If I switch to jo, mine is now longer than hers.  If she’s got one of those giant naginata or a yari, hers is longer than mine.  And then we have the variability of some types of kusarigama, but I’m not going to go there today.  

The continually changing combination of an individual’s range and her weapon’s range makes ma’ai exceptionally difficult to master (and even more complicated to write about). By practicing with a variety of partners and in a variety of weapon combinations you can develop a good sense of maai.  I’m starting to understand some aspects of it, but I have a long way to go.  

One thing that is critical for learning learning ma’ai is that attacks have to be effective. I hear a lot about “sincere” and “committed” attacks in some arts.  I’ll be honest, I really don’t care if the attack is sincere or not, and I really don’t care if it’s committed.  I care about whether it will be effective.  A sincere, committed attack that will never reach you is worthless for training because you will never learn at what range you are vulnerable, and at what range you are effective.  The same is true for an attack that purposely misses to either side.  I can’t learn how to deal with an attack that isn’t effective.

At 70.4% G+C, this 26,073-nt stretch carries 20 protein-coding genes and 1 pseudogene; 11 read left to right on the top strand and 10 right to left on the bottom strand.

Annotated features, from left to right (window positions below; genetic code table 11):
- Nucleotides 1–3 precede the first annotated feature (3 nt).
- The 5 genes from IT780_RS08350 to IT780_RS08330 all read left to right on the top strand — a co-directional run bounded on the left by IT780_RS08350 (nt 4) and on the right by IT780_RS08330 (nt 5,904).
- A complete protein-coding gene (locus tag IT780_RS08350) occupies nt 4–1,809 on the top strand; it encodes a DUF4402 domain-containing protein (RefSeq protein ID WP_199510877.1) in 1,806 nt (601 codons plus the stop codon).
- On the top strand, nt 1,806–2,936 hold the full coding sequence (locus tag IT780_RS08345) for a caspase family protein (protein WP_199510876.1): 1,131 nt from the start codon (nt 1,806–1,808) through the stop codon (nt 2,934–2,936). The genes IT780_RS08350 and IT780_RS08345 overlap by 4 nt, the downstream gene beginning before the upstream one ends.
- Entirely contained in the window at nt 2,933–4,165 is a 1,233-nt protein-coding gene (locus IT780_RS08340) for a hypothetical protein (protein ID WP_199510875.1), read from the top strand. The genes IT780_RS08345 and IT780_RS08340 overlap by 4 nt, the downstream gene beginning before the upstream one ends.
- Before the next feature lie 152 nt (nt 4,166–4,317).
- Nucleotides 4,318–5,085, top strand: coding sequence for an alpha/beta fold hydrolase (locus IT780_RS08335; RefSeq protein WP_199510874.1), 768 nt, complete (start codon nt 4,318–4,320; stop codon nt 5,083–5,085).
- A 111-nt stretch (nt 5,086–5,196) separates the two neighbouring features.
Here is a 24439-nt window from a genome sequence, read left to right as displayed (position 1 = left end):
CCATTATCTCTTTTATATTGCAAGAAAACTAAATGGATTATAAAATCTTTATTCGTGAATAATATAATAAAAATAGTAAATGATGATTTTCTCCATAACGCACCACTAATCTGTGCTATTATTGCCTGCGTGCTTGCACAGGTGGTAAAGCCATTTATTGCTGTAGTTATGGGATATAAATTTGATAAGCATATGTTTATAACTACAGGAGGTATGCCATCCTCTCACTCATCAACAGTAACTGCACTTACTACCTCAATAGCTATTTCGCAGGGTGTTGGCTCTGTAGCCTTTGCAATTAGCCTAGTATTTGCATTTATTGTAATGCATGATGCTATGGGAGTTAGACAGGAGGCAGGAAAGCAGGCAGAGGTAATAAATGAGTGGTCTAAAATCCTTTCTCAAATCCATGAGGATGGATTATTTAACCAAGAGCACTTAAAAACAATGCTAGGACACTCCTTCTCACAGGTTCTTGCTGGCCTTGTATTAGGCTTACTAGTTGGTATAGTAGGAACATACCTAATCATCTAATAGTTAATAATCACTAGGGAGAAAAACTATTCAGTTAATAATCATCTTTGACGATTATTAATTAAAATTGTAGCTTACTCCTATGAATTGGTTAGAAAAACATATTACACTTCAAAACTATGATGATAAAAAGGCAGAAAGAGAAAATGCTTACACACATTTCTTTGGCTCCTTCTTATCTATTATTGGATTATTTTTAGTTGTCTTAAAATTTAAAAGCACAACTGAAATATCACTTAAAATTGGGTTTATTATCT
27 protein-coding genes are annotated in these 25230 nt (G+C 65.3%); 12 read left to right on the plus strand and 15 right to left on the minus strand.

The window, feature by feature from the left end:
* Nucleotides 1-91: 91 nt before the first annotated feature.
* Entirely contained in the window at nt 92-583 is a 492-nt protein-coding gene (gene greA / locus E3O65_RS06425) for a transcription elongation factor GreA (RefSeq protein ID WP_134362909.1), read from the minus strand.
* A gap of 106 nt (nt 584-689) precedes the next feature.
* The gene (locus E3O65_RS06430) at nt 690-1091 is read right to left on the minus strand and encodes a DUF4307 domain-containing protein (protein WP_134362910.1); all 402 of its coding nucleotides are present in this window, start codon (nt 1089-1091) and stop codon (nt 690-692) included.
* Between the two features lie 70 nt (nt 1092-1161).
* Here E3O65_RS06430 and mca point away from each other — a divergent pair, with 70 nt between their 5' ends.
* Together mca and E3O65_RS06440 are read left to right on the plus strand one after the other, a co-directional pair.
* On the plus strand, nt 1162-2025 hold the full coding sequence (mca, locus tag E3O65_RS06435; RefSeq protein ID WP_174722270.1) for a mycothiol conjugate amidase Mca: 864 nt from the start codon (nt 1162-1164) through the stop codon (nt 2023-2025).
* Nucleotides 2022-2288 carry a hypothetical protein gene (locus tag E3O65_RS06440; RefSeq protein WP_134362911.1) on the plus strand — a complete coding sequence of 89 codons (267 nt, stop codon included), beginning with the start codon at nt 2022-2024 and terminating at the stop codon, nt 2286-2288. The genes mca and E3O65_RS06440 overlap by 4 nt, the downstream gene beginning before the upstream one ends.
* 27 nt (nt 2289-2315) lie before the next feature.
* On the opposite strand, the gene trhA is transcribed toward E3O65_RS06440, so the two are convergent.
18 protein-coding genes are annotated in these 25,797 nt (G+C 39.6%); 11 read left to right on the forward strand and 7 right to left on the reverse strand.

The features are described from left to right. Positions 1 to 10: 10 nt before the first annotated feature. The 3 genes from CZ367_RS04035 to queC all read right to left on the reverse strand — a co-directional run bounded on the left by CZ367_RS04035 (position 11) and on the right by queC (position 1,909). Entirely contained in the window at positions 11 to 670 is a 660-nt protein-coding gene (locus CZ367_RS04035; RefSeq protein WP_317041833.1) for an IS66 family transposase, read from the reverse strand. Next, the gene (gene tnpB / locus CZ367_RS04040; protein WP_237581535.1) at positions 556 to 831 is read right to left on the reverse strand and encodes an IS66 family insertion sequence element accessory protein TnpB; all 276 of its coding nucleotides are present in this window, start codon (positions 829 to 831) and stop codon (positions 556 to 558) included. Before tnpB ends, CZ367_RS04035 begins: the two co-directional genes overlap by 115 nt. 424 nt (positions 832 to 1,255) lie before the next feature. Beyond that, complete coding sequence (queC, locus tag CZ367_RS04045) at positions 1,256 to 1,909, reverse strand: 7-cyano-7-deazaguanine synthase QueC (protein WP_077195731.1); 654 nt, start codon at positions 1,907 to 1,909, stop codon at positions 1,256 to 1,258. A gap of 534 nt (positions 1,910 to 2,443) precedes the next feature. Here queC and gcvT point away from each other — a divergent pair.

The attack doesn’t have to be fast and hard.  It doesn’t have to be heavily overcommitted.  It does have to be on target.  That’s the key.  On any number of occasions I’ve told students to “Hit me.”  They swung their weapon and I didn’t move because I didn’t need to.  I could see they weren’t doing anything that would impact me.  I stood there and watched their weapons swing past in the breeze.  Then people asked why I didn’t move.  I didn’t move because my sense of ma’ai is strong enough that I can see when someone is attacking effectively and when he is just waving at empty air.  Waving at empty air is not effective or threatening.